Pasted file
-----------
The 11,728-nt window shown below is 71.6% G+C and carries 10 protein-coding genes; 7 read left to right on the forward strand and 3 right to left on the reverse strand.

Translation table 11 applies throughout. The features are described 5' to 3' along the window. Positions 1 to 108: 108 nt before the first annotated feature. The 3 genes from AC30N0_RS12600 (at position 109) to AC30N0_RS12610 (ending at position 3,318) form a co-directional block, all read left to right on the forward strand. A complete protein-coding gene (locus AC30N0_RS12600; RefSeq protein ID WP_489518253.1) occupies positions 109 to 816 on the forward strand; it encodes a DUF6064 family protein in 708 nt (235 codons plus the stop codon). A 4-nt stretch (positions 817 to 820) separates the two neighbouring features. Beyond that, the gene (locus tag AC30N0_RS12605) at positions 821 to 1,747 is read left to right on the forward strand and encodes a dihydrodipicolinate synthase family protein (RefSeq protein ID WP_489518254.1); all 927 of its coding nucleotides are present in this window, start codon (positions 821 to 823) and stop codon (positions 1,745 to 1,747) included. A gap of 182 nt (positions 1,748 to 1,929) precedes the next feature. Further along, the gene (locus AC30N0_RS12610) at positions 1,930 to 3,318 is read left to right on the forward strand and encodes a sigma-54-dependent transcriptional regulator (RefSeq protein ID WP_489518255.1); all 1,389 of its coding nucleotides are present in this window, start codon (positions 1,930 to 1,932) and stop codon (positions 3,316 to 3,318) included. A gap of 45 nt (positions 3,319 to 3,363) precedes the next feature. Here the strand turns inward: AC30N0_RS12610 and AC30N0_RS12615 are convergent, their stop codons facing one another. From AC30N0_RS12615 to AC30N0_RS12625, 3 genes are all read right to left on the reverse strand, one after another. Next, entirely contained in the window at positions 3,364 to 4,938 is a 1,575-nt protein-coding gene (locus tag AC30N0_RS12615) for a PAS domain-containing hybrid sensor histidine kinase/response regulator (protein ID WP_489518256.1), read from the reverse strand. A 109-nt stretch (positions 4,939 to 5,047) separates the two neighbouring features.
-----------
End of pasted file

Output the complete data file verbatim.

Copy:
The 11,728-nt window shown below is 71.6% G+C and carries 10 protein-coding genes; 7 read left to right on the forward strand and 3 right to left on the reverse strand.

Translation table 11 applies throughout. The features are described 5' to 3' along the window. Positions 1 to 108: 108 nt before the first annotated feature. The 3 genes from AC30N0_RS12600 (at position 109) to AC30N0_RS12610 (ending at position 3,318) form a co-directional block, all read left to right on the forward strand. A complete protein-coding gene (locus AC30N0_RS12600; RefSeq protein ID WP_489518253.1) occupies positions 109 to 816 on the forward strand; it encodes a DUF6064 family protein in 708 nt (235 codons plus the stop codon). A 4-nt stretch (positions 817 to 820) separates the two neighbouring features. Beyond that, the gene (locus tag AC30N0_RS12605) at positions 821 to 1,747 is read left to right on the forward strand and encodes a dihydrodipicolinate synthase family protein (RefSeq protein ID WP_489518254.1); all 927 of its coding nucleotides are present in this window, start codon (positions 821 to 823) and stop codon (positions 1,745 to 1,747) included. A gap of 182 nt (positions 1,748 to 1,929) precedes the next feature. Further along, the gene (locus AC30N0_RS12610) at positions 1,930 to 3,318 is read left to right on the forward strand and encodes a sigma-54-dependent transcriptional regulator (RefSeq protein ID WP_489518255.1); all 1,389 of its coding nucleotides are present in this window, start codon (positions 1,930 to 1,932) and stop codon (positions 3,316 to 3,318) included. A gap of 45 nt (positions 3,319 to 3,363) precedes the next feature. Here the strand turns inward: AC30N0_RS12610 and AC30N0_RS12615 are convergent, their stop codons facing one another. From AC30N0_RS12615 to AC30N0_RS12625, 3 genes are all read right to left on the reverse strand, one after another. Next, entirely contained in the window at positions 3,364 to 4,938 is a 1,575-nt protein-coding gene (locus tag AC30N0_RS12615) for a PAS domain-containing hybrid sensor histidine kinase/response regulator (protein ID WP_489518256.1), read from the reverse strand. A 109-nt stretch (positions 4,939 to 5,047) separates the two neighbouring features.